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REVELATIONS

Sunday, January 2, 2005; Page C11

The Holy Spirit Made Him Do It

Pope John Paul II has proclaimed more saints and blesseds in his 26-year reign than 38 of his predecessors combined, racking up a total of 1,828 people deemed worthy of veneration.

Critics who have cried "Saint inflation!" might consider the party John Paul recently said is responsible. "It is the fault of the Holy Spirit," he told Cardinal Jose Saraiva Martins, prefect of the Vatican Congregation for the Causes of Saints.

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At a conference in Rome last week, Martins said the pope has canonized 483 people and beatified 1,345 more as "blesseds," Religion News Service reported.

"This figure exceeds by far all the blesseds and saints proclaimed by his predecessors," the cardinal said, referring to the period after 1582 when Pope Gregory XIII changed the process leading to sainthood and centered it at the Vatican. In 1983, John Paul streamlined the process for sainthood, reducing the number of required miracles from three to two -- one for beatification and a second for sainthood.

French Evangelicals Feel Abused

The evangelical community in France is growing, and it's having a tough time overcoming hurdles placed in its way by authorities, especially when it comes to buying or building churches, French Protestant leaders say.

"Evangelical churches face more and more administrative problems from local authorities," Stephane Lauzet, secretary general of the French Evangelical Alliance, told Reuters. In one case, officials in Paris refused to let an evangelical congregation buy a warehouse it had occupied for 12 years, saying there were too few parking spaces.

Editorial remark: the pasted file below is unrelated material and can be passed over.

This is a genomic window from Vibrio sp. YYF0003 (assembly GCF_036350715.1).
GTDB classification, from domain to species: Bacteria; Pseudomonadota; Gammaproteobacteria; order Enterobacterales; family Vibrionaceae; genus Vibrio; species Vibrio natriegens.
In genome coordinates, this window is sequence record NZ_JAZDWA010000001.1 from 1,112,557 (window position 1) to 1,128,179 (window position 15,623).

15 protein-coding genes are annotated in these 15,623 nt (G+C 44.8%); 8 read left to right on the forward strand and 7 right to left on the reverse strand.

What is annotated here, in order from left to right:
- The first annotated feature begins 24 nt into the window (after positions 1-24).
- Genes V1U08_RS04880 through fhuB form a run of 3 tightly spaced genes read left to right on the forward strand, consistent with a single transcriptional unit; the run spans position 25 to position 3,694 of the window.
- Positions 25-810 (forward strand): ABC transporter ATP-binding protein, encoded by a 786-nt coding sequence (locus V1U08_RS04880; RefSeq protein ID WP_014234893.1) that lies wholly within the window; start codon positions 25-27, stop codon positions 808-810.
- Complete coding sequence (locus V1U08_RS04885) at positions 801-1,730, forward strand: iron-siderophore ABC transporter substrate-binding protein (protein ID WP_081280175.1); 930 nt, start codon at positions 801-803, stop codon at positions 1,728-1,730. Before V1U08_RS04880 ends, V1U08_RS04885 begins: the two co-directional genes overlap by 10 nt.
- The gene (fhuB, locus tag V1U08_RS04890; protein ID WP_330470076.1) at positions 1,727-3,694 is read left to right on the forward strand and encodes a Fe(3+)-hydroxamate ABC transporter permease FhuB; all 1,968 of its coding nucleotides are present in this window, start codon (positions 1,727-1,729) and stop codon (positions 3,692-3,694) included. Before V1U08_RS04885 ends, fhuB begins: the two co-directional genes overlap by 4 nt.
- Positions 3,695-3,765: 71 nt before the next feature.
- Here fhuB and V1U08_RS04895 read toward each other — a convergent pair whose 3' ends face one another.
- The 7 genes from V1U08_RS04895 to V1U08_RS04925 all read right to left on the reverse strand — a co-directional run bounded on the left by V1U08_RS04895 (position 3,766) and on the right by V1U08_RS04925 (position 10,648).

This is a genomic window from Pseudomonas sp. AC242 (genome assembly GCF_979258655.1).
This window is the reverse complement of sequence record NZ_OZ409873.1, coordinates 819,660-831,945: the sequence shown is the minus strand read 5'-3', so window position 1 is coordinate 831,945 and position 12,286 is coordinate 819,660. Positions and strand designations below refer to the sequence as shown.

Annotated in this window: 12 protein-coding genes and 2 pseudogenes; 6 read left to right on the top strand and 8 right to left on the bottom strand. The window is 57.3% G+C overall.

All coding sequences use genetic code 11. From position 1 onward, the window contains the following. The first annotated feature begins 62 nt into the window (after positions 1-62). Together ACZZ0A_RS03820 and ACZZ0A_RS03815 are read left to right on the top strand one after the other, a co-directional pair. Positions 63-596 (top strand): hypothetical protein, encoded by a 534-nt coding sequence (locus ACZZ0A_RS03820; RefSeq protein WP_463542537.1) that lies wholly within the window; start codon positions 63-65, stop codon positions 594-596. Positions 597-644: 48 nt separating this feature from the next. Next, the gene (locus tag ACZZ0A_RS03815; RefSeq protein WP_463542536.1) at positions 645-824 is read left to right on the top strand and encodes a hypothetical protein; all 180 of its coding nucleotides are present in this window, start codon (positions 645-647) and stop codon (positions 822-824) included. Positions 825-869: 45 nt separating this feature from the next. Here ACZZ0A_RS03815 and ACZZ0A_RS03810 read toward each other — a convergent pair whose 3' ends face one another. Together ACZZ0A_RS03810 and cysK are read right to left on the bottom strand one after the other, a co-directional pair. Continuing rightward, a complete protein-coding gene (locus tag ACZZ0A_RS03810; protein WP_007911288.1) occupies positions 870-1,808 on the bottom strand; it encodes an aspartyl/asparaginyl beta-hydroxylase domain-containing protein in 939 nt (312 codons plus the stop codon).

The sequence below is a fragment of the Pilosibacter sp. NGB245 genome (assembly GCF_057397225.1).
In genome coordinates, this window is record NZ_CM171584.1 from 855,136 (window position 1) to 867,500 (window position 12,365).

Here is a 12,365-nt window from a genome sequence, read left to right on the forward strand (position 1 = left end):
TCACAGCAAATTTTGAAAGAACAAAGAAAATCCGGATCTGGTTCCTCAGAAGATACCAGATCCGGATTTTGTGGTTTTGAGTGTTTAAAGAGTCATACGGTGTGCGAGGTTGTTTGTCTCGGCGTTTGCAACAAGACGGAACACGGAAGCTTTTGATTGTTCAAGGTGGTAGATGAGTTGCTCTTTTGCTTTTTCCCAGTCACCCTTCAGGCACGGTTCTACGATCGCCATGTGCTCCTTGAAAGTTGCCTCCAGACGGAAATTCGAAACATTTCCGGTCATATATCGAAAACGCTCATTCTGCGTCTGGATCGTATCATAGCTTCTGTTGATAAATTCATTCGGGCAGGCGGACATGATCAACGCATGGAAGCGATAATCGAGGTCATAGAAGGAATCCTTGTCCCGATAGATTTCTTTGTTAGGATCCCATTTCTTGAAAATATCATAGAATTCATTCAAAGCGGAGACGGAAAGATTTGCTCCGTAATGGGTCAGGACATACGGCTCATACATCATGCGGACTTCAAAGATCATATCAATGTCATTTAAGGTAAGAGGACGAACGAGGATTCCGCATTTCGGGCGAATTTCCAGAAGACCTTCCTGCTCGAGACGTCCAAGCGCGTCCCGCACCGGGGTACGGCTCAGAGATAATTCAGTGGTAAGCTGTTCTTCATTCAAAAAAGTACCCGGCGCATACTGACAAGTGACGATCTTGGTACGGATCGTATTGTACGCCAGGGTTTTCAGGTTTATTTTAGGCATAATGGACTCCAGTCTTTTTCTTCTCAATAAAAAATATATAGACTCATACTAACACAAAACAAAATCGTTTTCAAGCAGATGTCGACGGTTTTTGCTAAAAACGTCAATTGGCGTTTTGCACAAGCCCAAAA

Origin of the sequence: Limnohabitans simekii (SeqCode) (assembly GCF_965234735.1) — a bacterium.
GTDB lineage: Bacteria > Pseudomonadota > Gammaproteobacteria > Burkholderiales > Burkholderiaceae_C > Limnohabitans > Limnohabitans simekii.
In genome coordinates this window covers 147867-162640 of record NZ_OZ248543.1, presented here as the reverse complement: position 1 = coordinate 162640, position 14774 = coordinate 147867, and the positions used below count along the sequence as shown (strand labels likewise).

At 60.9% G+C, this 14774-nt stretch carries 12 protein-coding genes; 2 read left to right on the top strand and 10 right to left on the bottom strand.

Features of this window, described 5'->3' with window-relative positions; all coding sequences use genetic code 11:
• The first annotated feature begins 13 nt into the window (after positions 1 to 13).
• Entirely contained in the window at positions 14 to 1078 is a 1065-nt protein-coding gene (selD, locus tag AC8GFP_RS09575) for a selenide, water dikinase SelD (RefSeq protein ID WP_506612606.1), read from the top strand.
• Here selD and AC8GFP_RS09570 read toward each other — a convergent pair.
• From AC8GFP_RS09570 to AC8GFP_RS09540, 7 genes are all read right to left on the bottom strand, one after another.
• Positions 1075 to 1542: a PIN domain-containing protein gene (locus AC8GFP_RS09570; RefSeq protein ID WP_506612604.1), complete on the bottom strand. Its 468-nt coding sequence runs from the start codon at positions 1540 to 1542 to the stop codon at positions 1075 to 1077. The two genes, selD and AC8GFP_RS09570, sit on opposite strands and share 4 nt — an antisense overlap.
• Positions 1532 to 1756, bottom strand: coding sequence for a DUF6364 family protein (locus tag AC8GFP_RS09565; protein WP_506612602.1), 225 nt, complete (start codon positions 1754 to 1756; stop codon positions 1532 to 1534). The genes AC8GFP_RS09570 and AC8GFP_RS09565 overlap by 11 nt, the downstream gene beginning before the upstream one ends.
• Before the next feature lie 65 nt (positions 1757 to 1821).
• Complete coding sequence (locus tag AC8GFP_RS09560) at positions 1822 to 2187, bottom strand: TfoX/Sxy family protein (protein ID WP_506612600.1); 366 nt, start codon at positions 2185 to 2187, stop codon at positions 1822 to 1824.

Protestant leaders say evangelicals face discrimination because they proselytize in a country that is trying to enforce secularism and are viewed as supporters of President Bush. Some say the movement has suffered "collateral damage" in France's debate over Islam and the ban against head scarves in school.

Essay on 'The Passion' Wins $25,000

An essay contest on Mel Gibson's film "The Passion of the Christ" has netted an Emory University theology student $25,000.

Adam Meredith-Floyd, a 22-year-old graduate student, took the top prize last month in a competition to promote understanding between Christians and Jews after the release of the film, which was criticized as containing Christian stereotypes of Jews.

The debate over "The Passion" showed there are "residual issues between Christians and Jews that are 2,000 years old," Meredith-Floyd told the Associated Press. His essay found common ground in Christians' and Jews' views of time, based on the biblical account of the creation of the world in seven days. Both faiths, he noted, honor the seven-day cycle that culminates on the Jewish Sabbath and Christian Sunday.

Elizabeth Goldhirsh, 25, a Harvard Divinity School graduate student and daughter of the late Bernie Goldhirsh, founder of Inc. magazine, told the Associated Press that she offered a large prize package -- $100,000 overall -- to encourage interest in the issue. Four thousand people entered the contest.

An Earlier Bush in Muslim Doghouse

The censors at al-Azhar, Cairo's center of Islamic learning, have recommended that the Egyptian government ban a 19th-century biography of the Prophet Mohammad by the Rev. George Bush, a Presbyterian minister and scholar believed to be an ancestor of President Bush.

An al-Azhar official said the ban applied to the original version of "The Life of Mohammad," published in New York in 1830 and reissued in 2002, Reuters reported. The Egyptian press has run articles by Islamic experts criticizing Bush's account of early Islamic history. Among other things, they take issue with Bush's assertion that Muslims spread Islam by force and persecuted Christians.

The book's U.S. publishers say it's unclear whether the author is related to the president. But in "God's Sacred Tongue: Hebrew & the American Imagination," a book published this year, Shalom Goldman says the White House confirmed that the two men are related.


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